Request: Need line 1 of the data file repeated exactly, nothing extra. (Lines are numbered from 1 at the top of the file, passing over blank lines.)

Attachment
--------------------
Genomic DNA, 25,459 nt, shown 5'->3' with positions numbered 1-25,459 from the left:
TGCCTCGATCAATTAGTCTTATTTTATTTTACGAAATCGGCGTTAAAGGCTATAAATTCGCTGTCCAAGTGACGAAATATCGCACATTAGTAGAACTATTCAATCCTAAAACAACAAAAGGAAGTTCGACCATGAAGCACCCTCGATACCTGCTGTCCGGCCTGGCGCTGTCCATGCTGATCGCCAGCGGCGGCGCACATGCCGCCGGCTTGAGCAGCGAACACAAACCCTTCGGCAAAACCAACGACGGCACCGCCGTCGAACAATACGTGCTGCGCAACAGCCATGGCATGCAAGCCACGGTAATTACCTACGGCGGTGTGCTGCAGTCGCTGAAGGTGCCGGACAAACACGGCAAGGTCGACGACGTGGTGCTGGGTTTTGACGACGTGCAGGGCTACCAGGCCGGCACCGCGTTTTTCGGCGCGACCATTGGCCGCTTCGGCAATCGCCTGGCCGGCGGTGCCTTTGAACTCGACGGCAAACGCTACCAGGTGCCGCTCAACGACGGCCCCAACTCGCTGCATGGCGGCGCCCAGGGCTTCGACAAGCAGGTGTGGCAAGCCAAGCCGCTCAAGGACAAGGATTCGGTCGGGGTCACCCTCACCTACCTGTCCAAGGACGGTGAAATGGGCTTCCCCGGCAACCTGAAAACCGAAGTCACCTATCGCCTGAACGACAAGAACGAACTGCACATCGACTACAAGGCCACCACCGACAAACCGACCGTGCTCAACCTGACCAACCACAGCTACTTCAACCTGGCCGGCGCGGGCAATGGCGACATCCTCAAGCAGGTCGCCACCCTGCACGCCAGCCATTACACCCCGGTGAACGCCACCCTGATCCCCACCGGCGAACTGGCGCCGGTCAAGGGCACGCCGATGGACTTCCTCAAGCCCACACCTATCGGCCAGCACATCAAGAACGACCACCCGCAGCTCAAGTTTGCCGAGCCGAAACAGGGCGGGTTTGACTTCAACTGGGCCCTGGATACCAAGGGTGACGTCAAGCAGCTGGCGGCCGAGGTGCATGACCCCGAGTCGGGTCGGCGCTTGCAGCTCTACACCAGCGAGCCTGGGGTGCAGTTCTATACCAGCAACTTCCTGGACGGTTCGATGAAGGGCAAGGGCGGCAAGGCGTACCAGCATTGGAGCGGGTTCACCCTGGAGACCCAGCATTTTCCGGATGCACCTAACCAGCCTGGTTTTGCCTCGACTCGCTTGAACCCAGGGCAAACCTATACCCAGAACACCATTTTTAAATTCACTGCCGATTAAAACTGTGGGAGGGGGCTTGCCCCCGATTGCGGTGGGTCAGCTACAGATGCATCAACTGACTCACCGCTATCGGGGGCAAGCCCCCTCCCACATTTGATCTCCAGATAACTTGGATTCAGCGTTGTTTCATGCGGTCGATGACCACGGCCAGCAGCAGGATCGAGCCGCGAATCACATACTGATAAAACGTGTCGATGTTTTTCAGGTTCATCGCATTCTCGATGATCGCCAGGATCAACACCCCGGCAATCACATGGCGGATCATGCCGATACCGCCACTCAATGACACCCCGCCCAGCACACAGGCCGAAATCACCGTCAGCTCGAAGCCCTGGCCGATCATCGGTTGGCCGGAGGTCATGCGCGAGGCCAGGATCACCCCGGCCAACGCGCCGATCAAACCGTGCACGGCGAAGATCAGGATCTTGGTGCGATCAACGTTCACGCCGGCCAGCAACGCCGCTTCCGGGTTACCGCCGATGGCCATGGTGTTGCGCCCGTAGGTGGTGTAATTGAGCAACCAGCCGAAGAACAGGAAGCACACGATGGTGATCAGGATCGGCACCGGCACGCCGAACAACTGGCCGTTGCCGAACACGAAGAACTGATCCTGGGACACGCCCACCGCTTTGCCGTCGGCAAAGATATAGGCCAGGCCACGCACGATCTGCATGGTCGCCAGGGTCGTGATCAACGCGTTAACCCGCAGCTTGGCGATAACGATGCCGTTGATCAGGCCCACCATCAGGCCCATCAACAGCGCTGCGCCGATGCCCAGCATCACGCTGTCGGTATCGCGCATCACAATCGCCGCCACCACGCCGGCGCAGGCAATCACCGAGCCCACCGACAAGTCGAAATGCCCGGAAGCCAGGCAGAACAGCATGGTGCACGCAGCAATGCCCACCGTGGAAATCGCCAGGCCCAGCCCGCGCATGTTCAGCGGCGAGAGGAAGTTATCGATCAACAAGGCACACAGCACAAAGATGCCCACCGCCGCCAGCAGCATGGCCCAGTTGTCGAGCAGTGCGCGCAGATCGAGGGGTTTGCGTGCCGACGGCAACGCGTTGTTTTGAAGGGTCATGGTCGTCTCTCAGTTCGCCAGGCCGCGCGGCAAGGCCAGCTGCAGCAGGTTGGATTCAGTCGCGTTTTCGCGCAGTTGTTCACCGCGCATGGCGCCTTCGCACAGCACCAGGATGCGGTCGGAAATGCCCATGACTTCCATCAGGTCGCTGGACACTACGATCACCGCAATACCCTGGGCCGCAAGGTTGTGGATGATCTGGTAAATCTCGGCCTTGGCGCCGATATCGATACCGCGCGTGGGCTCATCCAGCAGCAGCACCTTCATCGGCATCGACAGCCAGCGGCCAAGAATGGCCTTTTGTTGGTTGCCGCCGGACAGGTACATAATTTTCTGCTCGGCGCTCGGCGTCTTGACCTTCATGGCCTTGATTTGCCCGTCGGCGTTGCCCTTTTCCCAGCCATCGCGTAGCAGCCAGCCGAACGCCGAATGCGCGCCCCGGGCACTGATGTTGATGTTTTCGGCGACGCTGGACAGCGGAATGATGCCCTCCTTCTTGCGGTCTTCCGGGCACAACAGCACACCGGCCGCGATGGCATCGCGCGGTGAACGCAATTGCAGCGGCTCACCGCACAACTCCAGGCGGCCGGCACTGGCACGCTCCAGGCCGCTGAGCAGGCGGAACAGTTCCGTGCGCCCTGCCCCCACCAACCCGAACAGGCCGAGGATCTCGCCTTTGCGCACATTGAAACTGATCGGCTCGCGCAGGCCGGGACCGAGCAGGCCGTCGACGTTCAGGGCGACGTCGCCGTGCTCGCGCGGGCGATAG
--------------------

Genomic DNA, 25,459 nt, shown 5'->3' with positions numbered 1-25,459 from the left: